Copyright 1998 American Medical Association. All Rights Reserved. Applicable FARS/DFARS Restrictions Apply to Government Use.1998
Figure 1 shows that compared with his unaffected brother, the mentally retarded twin has a relatively long face, large ears, and a prominent jaw and forehead.
Fragile X syndrome is the most common form of inherited mental retardation, affecting approximately 1 in 1250 males and 1 in 2500 females. Because of the variable and often subtle nature of its physical manifestations, the syndrome may be difficult to diagnose clinically.1 As young children, fragile X males tend to be taller than their age-matched controls.2 On physical examination, other common findings include joint hyperextensibility, pectus excavatum, flat feet, mitral valve prolapse, and aortic root dilatation.1,2 Macroorchidism is rarely found before puberty, but it occurs in up to 90% of postpubertal males.1 While the degree of mental retardation is variable, the mean IQ scores of the affected boys fall between 30 and 45.1 Commonly seen behavioral abnormalities include autistic-like behaviors, such as hand flapping and gaze avoidance.3 Compared with affected males, females who are affected with fragile X syndrome usually show less severe mental retardation, fewer behavioral problems, and less obvious physical characteristics.2
Until recently, the laboratory diagnosis of fragile X syndrome relied on the finding of a fragile site on the long arm of the X chromosome, at band Xq27.3 This fragile site, called FRAXA is not seen under standard culture conditions, but it can be induced by various methods, such as growth in a medium containing low levels of folate and thymidine.2 With the identification of the fragile X syndrome gene, called FMR1, testing for the disorder is now performed at the molecular level using Southern blotting or the polymerase chain reaction of the FMR1 gene directly.4 The FMR1 gene product is found in various tissues of the body, with especially high amounts in the brain.1 The FMR1 mutation responsible for most cases of the fragile X syndrome involves the expansion of a segment of the gene that contains a series of CGG repeats. In normal individuals, the FMR1 gene contains up to approximately 60 CGG repeats. Repeats in the range of 60 to approximately 200 are found in normal transmitting males and have been designated premutations. Expansion repeats to greater than 200 repeats, which only occurs when a premutation is passed on to a child by a carrier female, leads to a full mutation.1 Children with the full mutation manifest both the clinical and the cytogenetic phenotype of the fragile X syndrome. This expansion of CGG repeats leads to abnormal methylation of the FMR1 gene, causing decreased or absent levels of the FMR1 protein.1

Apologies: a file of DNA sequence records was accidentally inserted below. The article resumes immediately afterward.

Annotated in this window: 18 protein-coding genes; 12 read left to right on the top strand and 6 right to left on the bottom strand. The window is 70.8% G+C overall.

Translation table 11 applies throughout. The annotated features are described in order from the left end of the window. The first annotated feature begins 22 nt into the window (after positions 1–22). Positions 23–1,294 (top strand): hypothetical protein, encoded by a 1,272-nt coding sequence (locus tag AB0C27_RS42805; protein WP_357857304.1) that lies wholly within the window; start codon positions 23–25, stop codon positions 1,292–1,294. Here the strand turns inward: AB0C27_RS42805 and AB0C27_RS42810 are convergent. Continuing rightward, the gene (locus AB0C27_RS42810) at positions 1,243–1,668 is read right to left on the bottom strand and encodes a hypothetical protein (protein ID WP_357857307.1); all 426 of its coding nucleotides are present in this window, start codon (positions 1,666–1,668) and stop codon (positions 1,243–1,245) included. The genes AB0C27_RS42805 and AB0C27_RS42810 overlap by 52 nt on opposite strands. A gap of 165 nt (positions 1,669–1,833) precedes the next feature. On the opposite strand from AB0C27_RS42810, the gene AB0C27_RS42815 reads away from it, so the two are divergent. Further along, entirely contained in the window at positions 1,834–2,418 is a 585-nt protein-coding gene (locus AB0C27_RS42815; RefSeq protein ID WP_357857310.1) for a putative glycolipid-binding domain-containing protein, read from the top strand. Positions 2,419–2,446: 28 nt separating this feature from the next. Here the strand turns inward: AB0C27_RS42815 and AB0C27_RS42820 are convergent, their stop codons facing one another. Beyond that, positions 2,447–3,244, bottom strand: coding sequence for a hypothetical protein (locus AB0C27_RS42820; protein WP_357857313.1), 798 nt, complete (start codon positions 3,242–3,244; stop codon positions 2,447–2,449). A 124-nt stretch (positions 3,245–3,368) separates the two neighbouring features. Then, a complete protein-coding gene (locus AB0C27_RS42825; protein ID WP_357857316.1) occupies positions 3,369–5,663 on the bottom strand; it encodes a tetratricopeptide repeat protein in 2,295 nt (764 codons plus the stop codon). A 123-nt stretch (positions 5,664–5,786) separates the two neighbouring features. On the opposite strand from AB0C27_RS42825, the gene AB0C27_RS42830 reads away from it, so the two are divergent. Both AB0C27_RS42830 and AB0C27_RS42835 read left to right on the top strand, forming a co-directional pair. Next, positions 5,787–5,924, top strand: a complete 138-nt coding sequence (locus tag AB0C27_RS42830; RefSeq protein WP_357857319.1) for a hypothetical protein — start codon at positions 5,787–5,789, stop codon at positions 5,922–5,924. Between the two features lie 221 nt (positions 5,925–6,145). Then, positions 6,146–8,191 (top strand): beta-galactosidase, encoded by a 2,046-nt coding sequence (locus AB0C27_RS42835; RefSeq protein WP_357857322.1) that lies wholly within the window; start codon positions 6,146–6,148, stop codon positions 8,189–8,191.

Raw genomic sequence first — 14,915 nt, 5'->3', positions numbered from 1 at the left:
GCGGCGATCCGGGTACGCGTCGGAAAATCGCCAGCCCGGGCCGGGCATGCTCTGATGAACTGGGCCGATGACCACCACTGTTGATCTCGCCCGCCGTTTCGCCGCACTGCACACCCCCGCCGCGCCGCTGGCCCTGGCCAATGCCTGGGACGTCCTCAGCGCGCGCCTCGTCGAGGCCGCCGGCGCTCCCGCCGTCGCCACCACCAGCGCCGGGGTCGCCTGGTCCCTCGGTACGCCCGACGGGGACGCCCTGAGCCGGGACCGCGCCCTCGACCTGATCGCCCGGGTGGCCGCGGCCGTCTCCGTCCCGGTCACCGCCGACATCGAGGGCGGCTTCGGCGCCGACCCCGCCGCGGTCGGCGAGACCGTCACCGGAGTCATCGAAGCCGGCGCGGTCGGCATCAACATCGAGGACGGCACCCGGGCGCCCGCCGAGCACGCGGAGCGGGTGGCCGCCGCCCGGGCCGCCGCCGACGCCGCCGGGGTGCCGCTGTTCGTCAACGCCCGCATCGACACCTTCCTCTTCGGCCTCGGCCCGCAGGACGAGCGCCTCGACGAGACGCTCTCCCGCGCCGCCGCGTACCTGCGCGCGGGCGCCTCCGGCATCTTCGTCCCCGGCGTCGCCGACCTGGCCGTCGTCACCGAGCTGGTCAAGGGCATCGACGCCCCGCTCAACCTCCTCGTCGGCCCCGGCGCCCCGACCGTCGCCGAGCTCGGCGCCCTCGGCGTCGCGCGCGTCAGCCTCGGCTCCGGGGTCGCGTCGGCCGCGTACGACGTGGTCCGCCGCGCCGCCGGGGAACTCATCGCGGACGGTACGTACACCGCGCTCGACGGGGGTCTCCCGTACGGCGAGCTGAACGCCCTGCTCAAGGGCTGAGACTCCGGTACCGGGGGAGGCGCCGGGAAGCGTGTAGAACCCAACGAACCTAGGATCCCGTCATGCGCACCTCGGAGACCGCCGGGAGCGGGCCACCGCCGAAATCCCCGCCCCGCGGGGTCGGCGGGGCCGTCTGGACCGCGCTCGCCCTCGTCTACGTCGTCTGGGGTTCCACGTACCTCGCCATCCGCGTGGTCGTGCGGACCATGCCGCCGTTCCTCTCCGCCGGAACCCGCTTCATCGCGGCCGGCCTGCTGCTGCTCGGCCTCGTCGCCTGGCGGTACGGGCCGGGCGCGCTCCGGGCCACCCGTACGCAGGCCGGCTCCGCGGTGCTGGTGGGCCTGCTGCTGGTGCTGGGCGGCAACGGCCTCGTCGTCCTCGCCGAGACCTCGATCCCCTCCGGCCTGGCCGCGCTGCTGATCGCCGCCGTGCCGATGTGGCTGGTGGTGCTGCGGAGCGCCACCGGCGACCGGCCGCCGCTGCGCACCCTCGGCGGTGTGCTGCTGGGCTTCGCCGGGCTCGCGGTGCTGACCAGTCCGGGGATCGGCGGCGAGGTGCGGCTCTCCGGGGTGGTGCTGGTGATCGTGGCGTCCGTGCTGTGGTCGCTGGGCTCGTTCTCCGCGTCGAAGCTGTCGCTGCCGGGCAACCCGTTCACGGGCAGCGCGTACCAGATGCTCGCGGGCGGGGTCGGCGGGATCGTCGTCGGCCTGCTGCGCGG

The discovery of the FMR1 gene also explained the Sherman paradox, the unusual pattern of inheritance that was seen in families with fragile X syndrome. The Sherman paradox refers to the observation that fragile X syndrome did not follow a conventional X-linked type of inheritance. Rather, the chance that an individual would be affected was found to depend on the position within the pedigree. For example, brothers of normal transmitting males are at low risk (≈9%), while grandsons have a much higher risk (≈40%) of having fragile X syndrome.5
Due to the prevalence of fragile X syndrome, most professionals believe that molecular testing should be performed in any individual, especially any male, with unexplained mental retardation. Although molecular testing has taken the place of cytogenetic testing for the fragile X syndrome, a constitutional karyotype should also be done in individuals with unexplained mental retardation because they are equally as likely (≈3%) to show a chromosomal abnormality other than FRAXA as they are to be positive for fragile X by molecular testing.4
Accepted for publication May 21, 1997.
Reprints: Nathaniel H. Robin, MD, Department of Genetics, Case Western Reserve University School of Medicine, Lakeside 1500, 11100 Euclid Ave, Cleveland, OH 44106.
Picture of the Month. Arch Pediatr Adolesc Med. 1998;152(1):90. doi: